Cannabis customers exhibit greater susceptibility to false memories



A new study published in the American journal with the maximum impact factor in worldwide, Molecular Psychiatry, reveals that consumers of cannabis are more prone to experiencing false memories.

The analysis was conducted by researchers from the Human Neuropsychopharmacology group in the Biomedical Research Institute of Hospital de Sant Pau and from Universitat Autonoma de Barcelona, in collaboration with all the Brain Cognition and Plasticity group of the Bellvitge Institute for Biomedical Research (IDIBELL - University of Barcelona). One of the known consequences of have this drug is the recollection issues it can cause. Persistent consumers show more difficulties compared to the overall population in memories that are recovering and retaining new info. The new study also shows the long-term utilization of cannabis causes distortions in memory, which makes it easier for fanciful or bogus recollections to seem.

On occasions, the brain can remember things which never occurred. Our memory consists of a malleable process which is created progressively and consequently is subject to distortions or false memories. These recollection "mistakes" are seen more Post Traumatic Stress Disorder (PTSD) often in several neurological and psychiatric illnesses, but can be found in the healthy population, and become more common as we age. Some of the most common false memories we have are of scenarios from our youth which we believe to remember because the folks around us have explained them to us over and over again. Keeping an adequate control over the "veracity" of our recollections is a complex cognitive task which allows us to have our own awareness of reality as well as shapes our behaviour, based on previous experiences.

In the study published in the journal Molecular Psychiatry, researchers from Sant Pau and Bellvitge compared a group of chronic consumers of cannabis to a healthy control group while they worked on learning a series of words. After several minutes they were once more shown the original words, together with new words which were either semantically related or unrelated. All participants were requested to identify the words belonging to the initial list. Cannabis consumers believed to have already seen the semantically connected words that were new to a degree that was higher than participants in the control group. By using magnetic resonance imaging, researchers discovered that cannabis consumers revealed a lower activation in areas of the brain associated with the general control of cognitive resources and to memory processes.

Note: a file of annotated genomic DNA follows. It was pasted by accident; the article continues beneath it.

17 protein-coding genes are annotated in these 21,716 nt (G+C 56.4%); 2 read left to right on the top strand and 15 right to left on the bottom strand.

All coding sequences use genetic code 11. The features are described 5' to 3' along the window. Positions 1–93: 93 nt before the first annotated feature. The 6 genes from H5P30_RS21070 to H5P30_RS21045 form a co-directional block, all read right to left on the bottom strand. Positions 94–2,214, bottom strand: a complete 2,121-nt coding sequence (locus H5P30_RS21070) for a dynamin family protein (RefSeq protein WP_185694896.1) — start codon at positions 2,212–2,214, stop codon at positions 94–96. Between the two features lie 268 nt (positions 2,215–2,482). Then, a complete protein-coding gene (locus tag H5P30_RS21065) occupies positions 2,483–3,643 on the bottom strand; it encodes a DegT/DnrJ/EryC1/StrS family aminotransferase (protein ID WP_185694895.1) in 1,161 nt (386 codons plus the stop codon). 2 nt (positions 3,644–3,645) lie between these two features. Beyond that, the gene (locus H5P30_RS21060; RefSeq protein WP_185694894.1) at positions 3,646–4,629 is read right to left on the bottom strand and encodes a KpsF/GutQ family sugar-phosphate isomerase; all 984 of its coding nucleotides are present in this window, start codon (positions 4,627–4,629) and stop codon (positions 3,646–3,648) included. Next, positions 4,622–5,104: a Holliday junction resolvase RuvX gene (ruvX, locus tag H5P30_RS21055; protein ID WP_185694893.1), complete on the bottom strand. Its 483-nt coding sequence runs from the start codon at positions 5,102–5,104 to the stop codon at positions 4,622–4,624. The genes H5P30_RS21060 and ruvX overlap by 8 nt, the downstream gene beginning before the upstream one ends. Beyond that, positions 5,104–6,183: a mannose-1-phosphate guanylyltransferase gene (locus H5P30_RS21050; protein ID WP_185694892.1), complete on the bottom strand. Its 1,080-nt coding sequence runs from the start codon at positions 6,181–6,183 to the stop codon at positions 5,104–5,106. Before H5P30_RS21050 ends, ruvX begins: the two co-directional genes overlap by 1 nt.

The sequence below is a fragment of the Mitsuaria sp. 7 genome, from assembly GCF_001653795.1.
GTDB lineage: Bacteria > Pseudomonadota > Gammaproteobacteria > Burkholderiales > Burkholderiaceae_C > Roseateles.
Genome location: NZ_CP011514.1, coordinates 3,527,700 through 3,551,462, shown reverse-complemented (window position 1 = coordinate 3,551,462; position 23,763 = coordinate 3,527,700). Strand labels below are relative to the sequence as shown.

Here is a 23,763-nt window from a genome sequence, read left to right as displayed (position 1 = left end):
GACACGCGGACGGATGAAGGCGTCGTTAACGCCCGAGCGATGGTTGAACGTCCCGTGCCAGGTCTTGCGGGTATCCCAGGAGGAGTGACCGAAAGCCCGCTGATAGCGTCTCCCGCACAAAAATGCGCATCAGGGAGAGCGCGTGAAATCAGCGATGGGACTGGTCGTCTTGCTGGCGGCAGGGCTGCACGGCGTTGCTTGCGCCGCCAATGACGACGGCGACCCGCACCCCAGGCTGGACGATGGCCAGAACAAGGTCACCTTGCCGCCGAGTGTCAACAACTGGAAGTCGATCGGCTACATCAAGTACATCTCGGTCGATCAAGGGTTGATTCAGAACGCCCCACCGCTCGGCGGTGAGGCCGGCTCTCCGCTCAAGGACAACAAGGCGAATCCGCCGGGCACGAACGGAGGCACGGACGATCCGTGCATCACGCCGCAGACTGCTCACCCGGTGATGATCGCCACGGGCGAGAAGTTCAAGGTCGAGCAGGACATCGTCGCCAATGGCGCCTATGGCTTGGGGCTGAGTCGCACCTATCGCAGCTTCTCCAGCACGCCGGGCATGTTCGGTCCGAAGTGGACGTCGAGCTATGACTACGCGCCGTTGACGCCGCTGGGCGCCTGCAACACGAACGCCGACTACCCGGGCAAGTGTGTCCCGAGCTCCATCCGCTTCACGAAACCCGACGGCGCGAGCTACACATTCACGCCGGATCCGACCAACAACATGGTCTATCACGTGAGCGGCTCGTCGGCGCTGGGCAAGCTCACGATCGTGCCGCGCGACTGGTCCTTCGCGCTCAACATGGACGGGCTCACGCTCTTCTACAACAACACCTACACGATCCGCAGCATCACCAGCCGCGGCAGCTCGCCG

The study found recollection deficiencies regardless of the fact that participants had stopped have cannabis one month before participating in the analysis. Although they had not consumed the drug in a month, the more the patient had used cannabis throughout their life, key to keeping memories, the lower the amount of action in the hippocampus.

The results show that cannabis consumers are more exposed to suffering memory distortions, even weeks after not consuming the drug. This indicates that cannabis has a protracted effect on the brain mechanisms which enable us to differentiate between actual and fictional events. These memory blunders can cause difficulties in legal cases, for instance, due to the effects the testimonies of their victims and witnesses can have. Nevertheless, from a clinical viewpoint, the results point to the truth that a continual utilization of cannabis could worsen problems with age-related memory loss.